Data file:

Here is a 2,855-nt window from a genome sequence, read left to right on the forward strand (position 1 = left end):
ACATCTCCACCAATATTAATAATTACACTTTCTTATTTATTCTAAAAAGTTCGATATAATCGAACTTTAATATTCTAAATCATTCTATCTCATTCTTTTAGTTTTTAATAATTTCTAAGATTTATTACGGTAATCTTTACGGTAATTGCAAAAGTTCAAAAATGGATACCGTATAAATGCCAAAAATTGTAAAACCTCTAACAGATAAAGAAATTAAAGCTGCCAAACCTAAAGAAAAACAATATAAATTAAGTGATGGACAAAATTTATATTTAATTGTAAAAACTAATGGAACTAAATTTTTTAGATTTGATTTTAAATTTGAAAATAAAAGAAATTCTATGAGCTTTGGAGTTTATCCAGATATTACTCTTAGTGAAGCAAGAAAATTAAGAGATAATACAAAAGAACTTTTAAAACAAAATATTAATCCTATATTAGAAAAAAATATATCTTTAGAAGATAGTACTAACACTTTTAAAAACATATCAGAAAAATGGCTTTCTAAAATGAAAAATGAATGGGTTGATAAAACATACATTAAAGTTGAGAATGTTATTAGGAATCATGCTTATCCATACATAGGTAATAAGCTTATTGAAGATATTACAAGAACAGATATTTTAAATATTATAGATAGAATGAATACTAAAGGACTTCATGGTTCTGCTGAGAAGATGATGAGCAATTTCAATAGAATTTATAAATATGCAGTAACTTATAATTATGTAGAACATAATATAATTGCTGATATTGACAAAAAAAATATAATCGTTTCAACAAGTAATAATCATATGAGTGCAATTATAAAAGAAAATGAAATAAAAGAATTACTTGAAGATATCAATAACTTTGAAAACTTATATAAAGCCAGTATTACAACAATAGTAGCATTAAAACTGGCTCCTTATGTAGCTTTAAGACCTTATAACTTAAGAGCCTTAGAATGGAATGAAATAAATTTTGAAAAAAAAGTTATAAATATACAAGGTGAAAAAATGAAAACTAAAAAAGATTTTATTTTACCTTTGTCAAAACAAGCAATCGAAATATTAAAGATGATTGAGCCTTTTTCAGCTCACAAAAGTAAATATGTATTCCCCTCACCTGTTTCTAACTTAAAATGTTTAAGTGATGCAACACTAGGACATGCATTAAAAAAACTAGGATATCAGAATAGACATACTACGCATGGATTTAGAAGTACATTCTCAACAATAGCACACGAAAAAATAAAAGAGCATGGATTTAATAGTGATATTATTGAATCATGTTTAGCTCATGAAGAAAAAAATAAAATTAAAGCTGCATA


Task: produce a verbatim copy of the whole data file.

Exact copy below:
Here is a 2,855-nt window from a genome sequence, read left to right on the forward strand (position 1 = left end):
ACATCTCCACCAATATTAATAATTACACTTTCTTATTTATTCTAAAAAGTTCGATATAATCGAACTTTAATATTCTAAATCATTCTATCTCATTCTTTTAGTTTTTAATAATTTCTAAGATTTATTACGGTAATCTTTACGGTAATTGCAAAAGTTCAAAAATGGATACCGTATAAATGCCAAAAATTGTAAAACCTCTAACAGATAAAGAAATTAAAGCTGCCAAACCTAAAGAAAAACAATATAAATTAAGTGATGGACAAAATTTATATTTAATTGTAAAAACTAATGGAACTAAATTTTTTAGATTTGATTTTAAATTTGAAAATAAAAGAAATTCTATGAGCTTTGGAGTTTATCCAGATATTACTCTTAGTGAAGCAAGAAAATTAAGAGATAATACAAAAGAACTTTTAAAACAAAATATTAATCCTATATTAGAAAAAAATATATCTTTAGAAGATAGTACTAACACTTTTAAAAACATATCAGAAAAATGGCTTTCTAAAATGAAAAATGAATGGGTTGATAAAACATACATTAAAGTTGAGAATGTTATTAGGAATCATGCTTATCCATACATAGGTAATAAGCTTATTGAAGATATTACAAGAACAGATATTTTAAATATTATAGATAGAATGAATACTAAAGGACTTCATGGTTCTGCTGAGAAGATGATGAGCAATTTCAATAGAATTTATAAATATGCAGTAACTTATAATTATGTAGAACATAATATAATTGCTGATATTGACAAAAAAAATATAATCGTTTCAACAAGTAATAATCATATGAGTGCAATTATAAAAGAAAATGAAATAAAAGAATTACTTGAAGATATCAATAACTTTGAAAACTTATATAAAGCCAGTATTACAACAATAGTAGCATTAAAACTGGCTCCTTATGTAGCTTTAAGACCTTATAACTTAAGAGCCTTAGAATGGAATGAAATAAATTTTGAAAAAAAAGTTATAAATATACAAGGTGAAAAAATGAAAACTAAAAAAGATTTTATTTTACCTTTGTCAAAACAAGCAATCGAAATATTAAAGATGATTGAGCCTTTTTCAGCTCACAAAAGTAAATATGTATTCCCCTCACCTGTTTCTAACTTAAAATGTTTAAGTGATGCAACACTAGGACATGCATTAAAAAAACTAGGATATCAGAATAGACATACTACGCATGGATTTAGAAGTACATTCTCAACAATAGCACACGAAAAAATAAAAGAGCATGGATTTAATAGTGATATTATTGAATCATGTTTAGCTCATGAAGAAAAAAATAAAATTAAAGCTGCATA